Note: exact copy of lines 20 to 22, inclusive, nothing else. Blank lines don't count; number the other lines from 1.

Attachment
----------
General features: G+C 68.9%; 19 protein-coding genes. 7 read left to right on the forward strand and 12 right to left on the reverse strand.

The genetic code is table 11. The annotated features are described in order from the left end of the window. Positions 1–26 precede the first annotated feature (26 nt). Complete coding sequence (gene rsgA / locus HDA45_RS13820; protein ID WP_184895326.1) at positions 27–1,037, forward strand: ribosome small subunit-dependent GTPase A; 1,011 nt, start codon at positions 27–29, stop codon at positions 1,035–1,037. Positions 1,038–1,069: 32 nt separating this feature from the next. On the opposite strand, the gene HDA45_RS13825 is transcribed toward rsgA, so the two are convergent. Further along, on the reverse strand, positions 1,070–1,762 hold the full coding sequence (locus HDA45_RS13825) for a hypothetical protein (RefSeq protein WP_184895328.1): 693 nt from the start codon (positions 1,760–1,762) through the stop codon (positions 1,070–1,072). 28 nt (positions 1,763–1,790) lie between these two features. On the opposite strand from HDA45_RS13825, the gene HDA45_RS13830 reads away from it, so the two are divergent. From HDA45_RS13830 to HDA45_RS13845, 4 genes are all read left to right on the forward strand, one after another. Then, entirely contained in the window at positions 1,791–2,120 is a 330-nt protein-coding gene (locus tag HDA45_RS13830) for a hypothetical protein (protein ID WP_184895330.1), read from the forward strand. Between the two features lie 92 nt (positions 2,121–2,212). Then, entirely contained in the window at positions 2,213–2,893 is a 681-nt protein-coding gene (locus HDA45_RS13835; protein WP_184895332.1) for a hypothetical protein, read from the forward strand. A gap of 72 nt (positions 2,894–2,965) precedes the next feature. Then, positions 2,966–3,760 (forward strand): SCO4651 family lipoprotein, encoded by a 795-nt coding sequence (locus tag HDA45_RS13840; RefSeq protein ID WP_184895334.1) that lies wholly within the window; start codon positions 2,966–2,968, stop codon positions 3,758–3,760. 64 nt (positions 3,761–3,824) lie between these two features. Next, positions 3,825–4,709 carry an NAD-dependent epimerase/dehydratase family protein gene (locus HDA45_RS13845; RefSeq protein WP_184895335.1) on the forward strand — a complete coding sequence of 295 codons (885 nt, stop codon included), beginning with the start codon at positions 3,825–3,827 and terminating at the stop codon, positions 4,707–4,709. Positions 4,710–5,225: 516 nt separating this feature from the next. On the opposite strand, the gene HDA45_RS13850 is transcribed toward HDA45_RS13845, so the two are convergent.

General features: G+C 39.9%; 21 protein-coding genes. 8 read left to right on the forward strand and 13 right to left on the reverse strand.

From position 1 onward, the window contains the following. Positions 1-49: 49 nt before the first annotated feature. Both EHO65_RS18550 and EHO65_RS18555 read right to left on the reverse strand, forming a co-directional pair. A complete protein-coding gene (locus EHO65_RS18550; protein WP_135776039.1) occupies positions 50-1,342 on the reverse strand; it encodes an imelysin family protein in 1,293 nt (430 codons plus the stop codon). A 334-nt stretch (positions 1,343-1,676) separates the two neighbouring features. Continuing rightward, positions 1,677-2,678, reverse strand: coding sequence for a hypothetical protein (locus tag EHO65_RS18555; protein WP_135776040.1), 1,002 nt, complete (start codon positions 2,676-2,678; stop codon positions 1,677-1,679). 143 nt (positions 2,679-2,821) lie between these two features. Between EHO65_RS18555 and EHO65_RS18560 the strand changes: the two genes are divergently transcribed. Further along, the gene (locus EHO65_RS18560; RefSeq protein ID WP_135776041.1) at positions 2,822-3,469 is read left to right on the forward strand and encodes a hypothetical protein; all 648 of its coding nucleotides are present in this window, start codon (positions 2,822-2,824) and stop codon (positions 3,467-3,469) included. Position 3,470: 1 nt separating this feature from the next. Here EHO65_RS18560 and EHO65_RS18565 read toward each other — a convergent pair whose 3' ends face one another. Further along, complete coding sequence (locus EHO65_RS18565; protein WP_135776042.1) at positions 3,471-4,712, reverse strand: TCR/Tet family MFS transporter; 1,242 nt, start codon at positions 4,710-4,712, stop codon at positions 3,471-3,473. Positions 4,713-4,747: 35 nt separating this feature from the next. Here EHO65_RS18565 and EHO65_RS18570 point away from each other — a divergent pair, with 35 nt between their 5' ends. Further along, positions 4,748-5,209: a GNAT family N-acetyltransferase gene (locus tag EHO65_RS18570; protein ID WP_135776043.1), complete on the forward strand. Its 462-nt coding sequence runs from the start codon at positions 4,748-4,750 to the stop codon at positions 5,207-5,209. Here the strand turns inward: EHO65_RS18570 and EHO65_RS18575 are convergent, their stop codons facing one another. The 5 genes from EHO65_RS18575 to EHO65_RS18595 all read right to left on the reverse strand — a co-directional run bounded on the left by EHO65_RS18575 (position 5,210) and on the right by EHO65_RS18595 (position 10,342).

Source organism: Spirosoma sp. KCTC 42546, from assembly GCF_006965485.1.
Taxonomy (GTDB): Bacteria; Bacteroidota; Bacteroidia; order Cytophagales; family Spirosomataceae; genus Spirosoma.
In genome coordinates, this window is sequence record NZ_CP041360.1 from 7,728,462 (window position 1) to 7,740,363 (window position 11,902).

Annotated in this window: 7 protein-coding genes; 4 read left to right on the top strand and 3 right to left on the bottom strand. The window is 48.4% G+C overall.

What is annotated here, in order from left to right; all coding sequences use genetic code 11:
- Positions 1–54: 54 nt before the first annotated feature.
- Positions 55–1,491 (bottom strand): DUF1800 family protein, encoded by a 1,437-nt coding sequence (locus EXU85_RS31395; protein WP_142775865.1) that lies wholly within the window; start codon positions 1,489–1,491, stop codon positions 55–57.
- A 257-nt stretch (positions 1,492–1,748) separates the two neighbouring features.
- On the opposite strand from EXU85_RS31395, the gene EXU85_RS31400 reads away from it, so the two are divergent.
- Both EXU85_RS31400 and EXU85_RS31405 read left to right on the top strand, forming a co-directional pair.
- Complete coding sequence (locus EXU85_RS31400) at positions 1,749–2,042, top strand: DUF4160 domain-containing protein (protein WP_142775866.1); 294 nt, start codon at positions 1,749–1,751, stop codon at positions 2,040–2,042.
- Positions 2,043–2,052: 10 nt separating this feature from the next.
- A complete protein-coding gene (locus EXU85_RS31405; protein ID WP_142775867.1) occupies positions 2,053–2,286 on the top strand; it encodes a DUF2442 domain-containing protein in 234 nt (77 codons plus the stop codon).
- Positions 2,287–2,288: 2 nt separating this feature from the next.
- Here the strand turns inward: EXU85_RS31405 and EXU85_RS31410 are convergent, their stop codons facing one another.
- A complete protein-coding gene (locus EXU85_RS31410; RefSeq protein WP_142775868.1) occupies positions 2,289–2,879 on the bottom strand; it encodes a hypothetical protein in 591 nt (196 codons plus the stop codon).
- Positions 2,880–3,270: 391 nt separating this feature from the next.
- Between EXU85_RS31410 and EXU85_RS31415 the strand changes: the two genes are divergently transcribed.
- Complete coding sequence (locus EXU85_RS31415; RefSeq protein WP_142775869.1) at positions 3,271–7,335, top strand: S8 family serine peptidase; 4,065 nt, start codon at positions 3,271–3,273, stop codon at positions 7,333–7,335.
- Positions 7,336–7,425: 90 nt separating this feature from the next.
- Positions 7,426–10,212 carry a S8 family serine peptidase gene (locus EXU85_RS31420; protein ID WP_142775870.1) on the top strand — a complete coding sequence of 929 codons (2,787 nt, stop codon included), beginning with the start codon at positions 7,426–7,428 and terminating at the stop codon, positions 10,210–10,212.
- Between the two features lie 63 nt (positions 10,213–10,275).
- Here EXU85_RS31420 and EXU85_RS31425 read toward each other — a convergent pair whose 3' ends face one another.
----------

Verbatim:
- A complete protein-coding gene (locus EXU85_RS31410; RefSeq protein WP_142775868.1) occupies positions 2,289–2,879 on the bottom strand; it encodes a hypothetical protein in 591 nt (196 codons plus the stop codon).
- Positions 2,880–3,270: 391 nt separating this feature from the next.
- Between EXU85_RS31410 and EXU85_RS31415 the strand changes: the two genes are divergently transcribed.